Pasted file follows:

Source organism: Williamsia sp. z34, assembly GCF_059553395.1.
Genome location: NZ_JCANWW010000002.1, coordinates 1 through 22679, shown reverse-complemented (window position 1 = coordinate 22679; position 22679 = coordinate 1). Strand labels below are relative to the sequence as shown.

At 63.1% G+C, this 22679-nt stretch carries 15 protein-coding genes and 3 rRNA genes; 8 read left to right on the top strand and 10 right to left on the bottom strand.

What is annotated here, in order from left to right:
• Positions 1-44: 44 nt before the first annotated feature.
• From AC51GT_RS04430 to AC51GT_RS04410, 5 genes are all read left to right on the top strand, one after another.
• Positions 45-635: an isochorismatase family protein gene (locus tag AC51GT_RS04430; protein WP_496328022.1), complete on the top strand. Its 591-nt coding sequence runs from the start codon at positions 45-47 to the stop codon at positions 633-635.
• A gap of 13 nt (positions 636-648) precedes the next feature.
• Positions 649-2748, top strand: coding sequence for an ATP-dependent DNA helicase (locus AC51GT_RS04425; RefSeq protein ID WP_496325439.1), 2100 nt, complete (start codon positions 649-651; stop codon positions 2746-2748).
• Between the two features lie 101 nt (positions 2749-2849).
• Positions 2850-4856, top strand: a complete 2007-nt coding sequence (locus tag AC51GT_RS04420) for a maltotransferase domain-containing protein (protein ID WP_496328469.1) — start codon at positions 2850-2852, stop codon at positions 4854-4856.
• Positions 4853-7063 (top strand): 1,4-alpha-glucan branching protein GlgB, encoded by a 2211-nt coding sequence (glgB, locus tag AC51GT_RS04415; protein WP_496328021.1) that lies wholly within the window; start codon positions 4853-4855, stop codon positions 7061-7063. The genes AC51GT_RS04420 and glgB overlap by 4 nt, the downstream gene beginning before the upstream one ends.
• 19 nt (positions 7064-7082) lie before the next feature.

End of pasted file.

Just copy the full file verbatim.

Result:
Source organism: Williamsia sp. z34, assembly GCF_059553395.1.
Genome location: NZ_JCANWW010000002.1, coordinates 1 through 22679, shown reverse-complemented (window position 1 = coordinate 22679; position 22679 = coordinate 1). Strand labels below are relative to the sequence as shown.

At 63.1% G+C, this 22679-nt stretch carries 15 protein-coding genes and 3 rRNA genes; 8 read left to right on the top strand and 10 right to left on the bottom strand.

What is annotated here, in order from left to right:
• Positions 1-44: 44 nt before the first annotated feature.
• From AC51GT_RS04430 to AC51GT_RS04410, 5 genes are all read left to right on the top strand, one after another.
• Positions 45-635: an isochorismatase family protein gene (locus tag AC51GT_RS04430; protein WP_496328022.1), complete on the top strand. Its 591-nt coding sequence runs from the start codon at positions 45-47 to the stop codon at positions 633-635.
• A gap of 13 nt (positions 636-648) precedes the next feature.
• Positions 649-2748, top strand: coding sequence for an ATP-dependent DNA helicase (locus AC51GT_RS04425; RefSeq protein ID WP_496325439.1), 2100 nt, complete (start codon positions 649-651; stop codon positions 2746-2748).
• Between the two features lie 101 nt (positions 2749-2849).
• Positions 2850-4856, top strand: a complete 2007-nt coding sequence (locus tag AC51GT_RS04420) for a maltotransferase domain-containing protein (protein ID WP_496328469.1) — start codon at positions 2850-2852, stop codon at positions 4854-4856.
• Positions 4853-7063 (top strand): 1,4-alpha-glucan branching protein GlgB, encoded by a 2211-nt coding sequence (glgB, locus tag AC51GT_RS04415; protein WP_496328021.1) that lies wholly within the window; start codon positions 4853-4855, stop codon positions 7061-7063. The genes AC51GT_RS04420 and glgB overlap by 4 nt, the downstream gene beginning before the upstream one ends.
• 19 nt (positions 7064-7082) lie before the next feature.